Local livelihood and protected areas
- Variable relationship:
- This theory is based on a meta-analysis of terrestrial and marine protected areas (Oldekop et al. 2015). The authors examine both socioeconomic and conservation outcomes. This theory focuses on their findings of conservation outcomes. The authors found that reported positive conservation outcomes (Commons Condition Trend) were associated with reported positive socioeconomic outcomes (User Group Well-being Change). Positive cultural and livelihood impacts were associated with positive conservation outcomes. There was no evidence for regional variation in the reporting of successful conservation outcomes.
- Scientific Field
- Component Type(s)
|Cultural services condition||Proximate independent variable||Impacts on cultural identity or community cohesion, access to culturally important sites and resources, and aesthetic appreciation of surroundings. Positive cultural outcomes were found to be correlated with positive conservation outcomes.||Improved|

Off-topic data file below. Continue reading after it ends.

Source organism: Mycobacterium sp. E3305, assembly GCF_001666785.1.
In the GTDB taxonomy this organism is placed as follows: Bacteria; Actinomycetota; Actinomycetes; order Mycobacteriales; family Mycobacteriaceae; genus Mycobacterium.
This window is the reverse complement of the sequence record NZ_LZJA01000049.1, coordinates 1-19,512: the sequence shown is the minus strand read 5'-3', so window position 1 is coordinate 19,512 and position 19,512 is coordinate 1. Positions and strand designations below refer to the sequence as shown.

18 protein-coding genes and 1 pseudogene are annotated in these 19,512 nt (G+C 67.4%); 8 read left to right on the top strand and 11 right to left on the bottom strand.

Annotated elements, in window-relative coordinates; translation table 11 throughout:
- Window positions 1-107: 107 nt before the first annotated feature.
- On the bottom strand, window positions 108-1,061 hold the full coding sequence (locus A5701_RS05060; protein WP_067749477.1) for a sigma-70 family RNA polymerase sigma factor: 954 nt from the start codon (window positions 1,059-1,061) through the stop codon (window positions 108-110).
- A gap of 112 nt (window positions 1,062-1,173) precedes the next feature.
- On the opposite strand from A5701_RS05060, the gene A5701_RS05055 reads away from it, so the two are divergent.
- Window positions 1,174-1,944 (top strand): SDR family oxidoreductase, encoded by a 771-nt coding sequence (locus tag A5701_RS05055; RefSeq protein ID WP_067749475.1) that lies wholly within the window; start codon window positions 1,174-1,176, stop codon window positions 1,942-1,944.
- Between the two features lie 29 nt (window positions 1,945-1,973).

|User group well-being change||Proximate independent variable||Defined by the authors as livelihood impacts, which are positive or negative livelihood impacts outside the monetary economy (e.g. subsistence farming, hunting and gathering of natural resources). Results showed that positive well-being outcomes correlated with positive conservation outcomes||Improved|
|Policy instrument||Proximate independent variable||This theory refers to effects of protected areas||Protected area|
|Commons condition trend||Final outcome||This theory looks at positive conservation outcomes, here implemented through the commons condition trend.||Remained the same or Improved|
|Critique of fortress conservation||nested|
|Ecological effectiveness of MPAs||related|
|CAR principles for conservation area design||related|
Oldekop, J. A., G. Holmes, W. E. Harris, and K. L. Evans. 2015. A global assessment of the social and conservation outcomes of protected areas. Conservation Biology:n/a-n/a.